Your Lungs Have Their Own Taste Buds

Scientists find bitter tastes open airways, could treat asthma
By Nick McMaster,  Newser Staff
Posted Oct 25, 2010 7:06 PM CDT
Your Lungs Have Their Own Taste Buds
A man is seen smoking in a cigar shop March 20, 2006, in Glasgow, Scotland.   (Getty Images)

The lungs have taste buds, identical to a type found in the tongue, a group of scientists have found. Lungs only have the type of taste bud that can taste bitter tastes, and the taste signals don't travel to the brain—instead, they dilate the air passages more effectively than any available asthma medication, the Daily Mail reports.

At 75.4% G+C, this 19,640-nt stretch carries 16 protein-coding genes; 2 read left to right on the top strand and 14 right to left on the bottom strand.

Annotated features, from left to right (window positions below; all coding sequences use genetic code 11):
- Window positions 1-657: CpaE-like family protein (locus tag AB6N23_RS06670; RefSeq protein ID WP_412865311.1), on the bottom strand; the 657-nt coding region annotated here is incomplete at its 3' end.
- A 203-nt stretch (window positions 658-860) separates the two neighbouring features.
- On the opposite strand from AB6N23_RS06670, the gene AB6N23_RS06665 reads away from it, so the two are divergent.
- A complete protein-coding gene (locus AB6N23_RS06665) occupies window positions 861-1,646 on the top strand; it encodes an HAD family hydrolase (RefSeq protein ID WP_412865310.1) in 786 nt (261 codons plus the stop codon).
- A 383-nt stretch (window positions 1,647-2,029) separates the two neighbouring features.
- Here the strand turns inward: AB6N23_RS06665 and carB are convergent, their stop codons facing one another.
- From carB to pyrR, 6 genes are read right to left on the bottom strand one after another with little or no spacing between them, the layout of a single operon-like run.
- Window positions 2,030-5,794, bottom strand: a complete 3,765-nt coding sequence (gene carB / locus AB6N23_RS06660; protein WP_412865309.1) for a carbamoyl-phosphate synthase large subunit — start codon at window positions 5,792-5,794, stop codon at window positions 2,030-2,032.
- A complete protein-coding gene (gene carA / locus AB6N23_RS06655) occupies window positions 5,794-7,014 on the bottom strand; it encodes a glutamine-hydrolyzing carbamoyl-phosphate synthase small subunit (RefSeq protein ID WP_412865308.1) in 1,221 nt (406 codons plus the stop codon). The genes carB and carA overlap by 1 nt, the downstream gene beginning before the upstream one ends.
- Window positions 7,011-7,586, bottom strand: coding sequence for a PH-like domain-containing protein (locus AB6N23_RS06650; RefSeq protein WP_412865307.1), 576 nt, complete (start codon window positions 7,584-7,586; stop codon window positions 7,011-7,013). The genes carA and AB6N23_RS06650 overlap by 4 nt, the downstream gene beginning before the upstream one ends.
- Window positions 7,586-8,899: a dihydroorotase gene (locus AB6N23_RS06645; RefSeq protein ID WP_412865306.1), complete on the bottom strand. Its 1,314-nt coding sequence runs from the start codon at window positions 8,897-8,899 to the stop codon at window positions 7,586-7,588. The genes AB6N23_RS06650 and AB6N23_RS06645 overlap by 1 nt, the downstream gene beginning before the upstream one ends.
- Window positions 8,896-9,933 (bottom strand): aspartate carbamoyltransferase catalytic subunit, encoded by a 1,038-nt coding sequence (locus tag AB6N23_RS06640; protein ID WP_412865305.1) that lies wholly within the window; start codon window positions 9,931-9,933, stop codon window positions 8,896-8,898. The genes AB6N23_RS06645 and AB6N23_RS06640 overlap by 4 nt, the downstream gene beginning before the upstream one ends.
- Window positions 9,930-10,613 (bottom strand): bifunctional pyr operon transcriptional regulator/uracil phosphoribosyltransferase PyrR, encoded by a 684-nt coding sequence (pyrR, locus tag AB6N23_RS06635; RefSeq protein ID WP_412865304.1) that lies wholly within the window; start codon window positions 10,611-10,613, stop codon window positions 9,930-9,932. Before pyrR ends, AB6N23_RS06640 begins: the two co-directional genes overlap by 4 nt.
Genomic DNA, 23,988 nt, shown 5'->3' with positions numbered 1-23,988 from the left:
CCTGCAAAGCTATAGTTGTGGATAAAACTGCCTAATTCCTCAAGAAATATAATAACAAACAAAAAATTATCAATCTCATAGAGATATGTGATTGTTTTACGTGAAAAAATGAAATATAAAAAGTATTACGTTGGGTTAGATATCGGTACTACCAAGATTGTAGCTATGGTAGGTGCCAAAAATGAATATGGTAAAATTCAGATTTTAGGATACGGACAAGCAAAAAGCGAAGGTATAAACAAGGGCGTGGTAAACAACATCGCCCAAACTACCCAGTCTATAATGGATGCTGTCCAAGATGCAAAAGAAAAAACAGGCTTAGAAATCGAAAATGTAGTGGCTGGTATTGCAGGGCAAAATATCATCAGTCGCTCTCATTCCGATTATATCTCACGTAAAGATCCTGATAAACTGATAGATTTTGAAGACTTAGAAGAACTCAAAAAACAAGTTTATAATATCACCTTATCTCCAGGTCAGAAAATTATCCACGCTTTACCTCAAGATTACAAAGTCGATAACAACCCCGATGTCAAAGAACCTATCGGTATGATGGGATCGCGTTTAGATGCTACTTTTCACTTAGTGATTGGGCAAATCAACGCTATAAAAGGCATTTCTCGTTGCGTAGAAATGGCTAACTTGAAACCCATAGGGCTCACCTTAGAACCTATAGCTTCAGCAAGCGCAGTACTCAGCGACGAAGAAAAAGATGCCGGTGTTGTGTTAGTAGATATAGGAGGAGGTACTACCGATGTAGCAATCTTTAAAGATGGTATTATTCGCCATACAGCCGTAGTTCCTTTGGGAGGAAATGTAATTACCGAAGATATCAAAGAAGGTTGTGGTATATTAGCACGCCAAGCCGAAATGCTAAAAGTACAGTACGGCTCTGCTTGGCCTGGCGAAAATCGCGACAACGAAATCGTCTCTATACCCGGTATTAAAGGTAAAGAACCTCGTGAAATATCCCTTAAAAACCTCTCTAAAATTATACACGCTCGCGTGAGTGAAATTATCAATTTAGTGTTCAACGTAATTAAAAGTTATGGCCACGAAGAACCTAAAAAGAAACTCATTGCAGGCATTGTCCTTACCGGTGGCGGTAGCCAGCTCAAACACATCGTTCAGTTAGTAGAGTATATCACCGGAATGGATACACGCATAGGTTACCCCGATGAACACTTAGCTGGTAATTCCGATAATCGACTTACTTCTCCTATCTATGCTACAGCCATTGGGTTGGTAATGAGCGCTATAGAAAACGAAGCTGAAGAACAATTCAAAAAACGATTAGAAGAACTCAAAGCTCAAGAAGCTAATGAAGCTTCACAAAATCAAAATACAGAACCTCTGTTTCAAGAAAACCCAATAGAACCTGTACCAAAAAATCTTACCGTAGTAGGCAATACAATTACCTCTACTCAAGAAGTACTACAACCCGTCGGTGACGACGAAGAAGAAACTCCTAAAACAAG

"I initially thought the bitter-taste receptors in the lungs would prompt a 'fight or flight' response to a noxious inhalant, causing chest tightness and coughing so you would leave the toxic environment, but that's not what we found," the lead researcher said. "It turns out that the bitter compounds worked the opposite way from what we thought. They all opened the airway more profoundly than any known drug that we have for treatment of asthma." With more development, bitter-tasting compounds, delivered by inhaler in an aerosol form, could form the basis for powerful new therapies.
(More lungs stories.)

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